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It may be that Tesla’s tiny Model Y replica, which will be its first affordable mass-market electric car, is further along in the planning phases for production than first believed. The next Gigafactory in Mexico will include a completely new assembly-specific production line that will go into operation the following year.
This summer, Tesla will start construction on a new Gigafactory in Mexico, but the buildout will take longer than anticipated for an interesting reason. At first, it was said that Tesla would try to increase production in about nine months and match or surpass the record set by its Giga Shanghai factory.
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The governor of Nuevo León, where Giga Mexico will be located, has since stated that the project will now take 12 to 15 months to complete since a production line was added to the development schedule.
According to Governor Samuel Garca Seplveda, that same conveyor belt will appear to be reserved only for the sub-US$25,000 Model 2, or whatever name Tesla gives its small Model Y clone:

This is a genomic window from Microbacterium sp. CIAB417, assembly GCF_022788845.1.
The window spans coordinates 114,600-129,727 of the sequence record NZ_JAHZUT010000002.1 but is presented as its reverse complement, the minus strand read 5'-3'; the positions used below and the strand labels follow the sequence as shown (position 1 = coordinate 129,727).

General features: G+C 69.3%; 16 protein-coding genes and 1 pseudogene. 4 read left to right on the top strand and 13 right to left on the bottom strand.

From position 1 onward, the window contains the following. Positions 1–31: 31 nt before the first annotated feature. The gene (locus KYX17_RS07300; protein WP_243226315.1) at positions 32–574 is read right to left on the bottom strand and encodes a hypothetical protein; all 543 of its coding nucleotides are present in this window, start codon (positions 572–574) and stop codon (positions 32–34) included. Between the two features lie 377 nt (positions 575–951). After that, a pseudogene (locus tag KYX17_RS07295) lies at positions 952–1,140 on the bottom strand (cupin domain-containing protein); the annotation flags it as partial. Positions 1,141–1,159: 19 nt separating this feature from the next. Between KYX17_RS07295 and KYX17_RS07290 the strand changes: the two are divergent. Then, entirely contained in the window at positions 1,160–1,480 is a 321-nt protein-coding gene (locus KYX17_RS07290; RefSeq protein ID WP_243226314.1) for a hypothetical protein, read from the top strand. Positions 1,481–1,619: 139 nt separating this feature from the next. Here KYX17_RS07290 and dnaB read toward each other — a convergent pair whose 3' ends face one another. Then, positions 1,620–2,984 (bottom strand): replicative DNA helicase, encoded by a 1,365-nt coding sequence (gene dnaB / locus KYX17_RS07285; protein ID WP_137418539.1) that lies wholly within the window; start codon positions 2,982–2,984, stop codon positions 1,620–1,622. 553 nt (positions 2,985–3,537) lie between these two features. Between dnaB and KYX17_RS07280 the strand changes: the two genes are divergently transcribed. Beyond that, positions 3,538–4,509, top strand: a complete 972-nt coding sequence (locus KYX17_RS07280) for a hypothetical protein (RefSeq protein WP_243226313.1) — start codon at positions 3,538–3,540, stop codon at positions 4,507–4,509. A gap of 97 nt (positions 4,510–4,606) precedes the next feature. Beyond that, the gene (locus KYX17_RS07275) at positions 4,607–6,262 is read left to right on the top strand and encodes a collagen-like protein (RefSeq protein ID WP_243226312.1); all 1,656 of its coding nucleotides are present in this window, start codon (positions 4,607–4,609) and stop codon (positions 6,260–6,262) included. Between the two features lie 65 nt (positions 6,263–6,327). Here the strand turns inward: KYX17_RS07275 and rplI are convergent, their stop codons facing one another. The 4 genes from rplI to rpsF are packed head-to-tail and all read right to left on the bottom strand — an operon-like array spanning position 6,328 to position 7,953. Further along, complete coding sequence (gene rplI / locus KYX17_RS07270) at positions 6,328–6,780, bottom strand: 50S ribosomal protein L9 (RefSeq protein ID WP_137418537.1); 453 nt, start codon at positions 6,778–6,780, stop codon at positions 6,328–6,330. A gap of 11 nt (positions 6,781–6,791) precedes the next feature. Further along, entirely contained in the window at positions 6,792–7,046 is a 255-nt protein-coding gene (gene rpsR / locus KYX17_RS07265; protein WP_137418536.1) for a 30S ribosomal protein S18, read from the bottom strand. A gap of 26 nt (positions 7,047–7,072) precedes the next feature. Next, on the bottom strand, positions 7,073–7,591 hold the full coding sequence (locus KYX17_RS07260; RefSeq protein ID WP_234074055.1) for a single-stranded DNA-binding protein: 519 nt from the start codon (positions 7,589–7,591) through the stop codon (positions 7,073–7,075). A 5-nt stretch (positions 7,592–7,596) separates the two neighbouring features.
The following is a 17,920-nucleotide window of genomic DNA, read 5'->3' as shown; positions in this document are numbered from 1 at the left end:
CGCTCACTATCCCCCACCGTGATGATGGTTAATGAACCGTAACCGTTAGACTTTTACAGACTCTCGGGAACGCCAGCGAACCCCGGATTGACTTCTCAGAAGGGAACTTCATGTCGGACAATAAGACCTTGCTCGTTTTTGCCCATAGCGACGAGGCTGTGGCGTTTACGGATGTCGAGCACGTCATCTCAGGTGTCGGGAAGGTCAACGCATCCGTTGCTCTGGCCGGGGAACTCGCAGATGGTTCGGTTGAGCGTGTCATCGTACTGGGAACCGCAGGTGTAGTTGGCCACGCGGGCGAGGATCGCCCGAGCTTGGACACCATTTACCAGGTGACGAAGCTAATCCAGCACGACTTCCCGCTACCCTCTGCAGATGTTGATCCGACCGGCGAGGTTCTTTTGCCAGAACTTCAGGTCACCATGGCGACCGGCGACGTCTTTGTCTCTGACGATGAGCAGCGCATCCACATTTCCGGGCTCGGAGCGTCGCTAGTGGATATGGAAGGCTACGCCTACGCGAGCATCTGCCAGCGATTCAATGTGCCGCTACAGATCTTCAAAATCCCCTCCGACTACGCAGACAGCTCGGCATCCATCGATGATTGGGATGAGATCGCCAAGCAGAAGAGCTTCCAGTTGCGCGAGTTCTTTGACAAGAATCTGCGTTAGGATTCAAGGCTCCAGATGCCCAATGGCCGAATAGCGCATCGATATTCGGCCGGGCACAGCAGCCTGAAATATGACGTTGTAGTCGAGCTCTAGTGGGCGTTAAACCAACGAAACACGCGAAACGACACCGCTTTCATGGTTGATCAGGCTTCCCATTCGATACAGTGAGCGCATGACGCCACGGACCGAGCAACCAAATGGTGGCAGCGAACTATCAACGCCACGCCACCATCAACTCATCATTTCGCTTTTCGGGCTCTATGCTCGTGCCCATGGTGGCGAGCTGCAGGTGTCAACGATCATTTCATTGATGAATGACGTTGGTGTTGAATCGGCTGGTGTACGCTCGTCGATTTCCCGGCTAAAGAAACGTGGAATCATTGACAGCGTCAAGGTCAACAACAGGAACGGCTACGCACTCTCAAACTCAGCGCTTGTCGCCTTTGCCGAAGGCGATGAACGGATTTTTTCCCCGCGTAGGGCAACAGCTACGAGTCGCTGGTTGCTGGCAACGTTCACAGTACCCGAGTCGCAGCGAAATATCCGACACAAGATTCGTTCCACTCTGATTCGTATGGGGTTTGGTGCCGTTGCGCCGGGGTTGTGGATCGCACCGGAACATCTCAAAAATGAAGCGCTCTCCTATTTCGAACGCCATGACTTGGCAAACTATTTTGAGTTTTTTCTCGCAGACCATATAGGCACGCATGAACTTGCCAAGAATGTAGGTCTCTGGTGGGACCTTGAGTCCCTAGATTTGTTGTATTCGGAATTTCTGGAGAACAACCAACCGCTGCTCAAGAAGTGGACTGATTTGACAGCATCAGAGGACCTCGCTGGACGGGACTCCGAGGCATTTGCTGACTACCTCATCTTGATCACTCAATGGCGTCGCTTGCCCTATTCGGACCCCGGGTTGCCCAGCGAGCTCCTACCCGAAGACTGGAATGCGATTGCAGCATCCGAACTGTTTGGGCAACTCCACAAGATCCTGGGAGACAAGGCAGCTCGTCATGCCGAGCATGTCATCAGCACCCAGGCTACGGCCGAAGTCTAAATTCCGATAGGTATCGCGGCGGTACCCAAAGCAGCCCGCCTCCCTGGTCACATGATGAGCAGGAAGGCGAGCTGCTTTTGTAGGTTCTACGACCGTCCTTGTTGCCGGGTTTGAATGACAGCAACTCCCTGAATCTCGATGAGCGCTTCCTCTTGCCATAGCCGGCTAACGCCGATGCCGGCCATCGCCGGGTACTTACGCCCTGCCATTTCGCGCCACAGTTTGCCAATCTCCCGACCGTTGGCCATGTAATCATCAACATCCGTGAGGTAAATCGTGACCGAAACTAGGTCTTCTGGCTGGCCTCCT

The nine-month Shanghai record was mentioned in the beginning, but during our meetings, it became clear that the model [Tesla] wants to introduce—the economic model that would be marketed widely—will call for a whole new production line.
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Due to the size of the space it will occupy and the fact that the production line is currently in the workshop—or, more accurately, working on workshops—where a rendering and construction are being done, we have now estimated that it may take between 12, 14, or 15 months to complete.
The Governor’s remark on “large space” is somewhat explained by recently disclosed Tesla Model 2 production plans, which revealed a big aim for producing 4 million of the affordable electric cars in the initial push, 2 million of which will come from said Giga Mexico line.
Elon Musk’s Master Plan 3 predicts that the Tesla Model 2 will resemble a smaller Model Y and contain a 53 kWh LFP battery. The Model 2 might still provide comparable 265-280 miles of EPA mileage.
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Elon Musk has stated that the automaker aims to hit “2-for-1” in terms of production costs compared to the Model 3 in regards to the Tesla Model 2 price and release date. Therefore, the retail price might be below US$25,000 before any federal subsidies, and some speculations even suggest that the Model 2 could be purchased for US$22,000, making it a true mass-market electric vehicle.
The cheapest Tesla should hit the conveyor belts next summer in a surprise Model 2 2024 release, which would come out a full year or so before the introduction of its direct competitors like Volkswagen’s ID.2all, if the Governor’s most upbeat 12-month production line buildout projection holds true.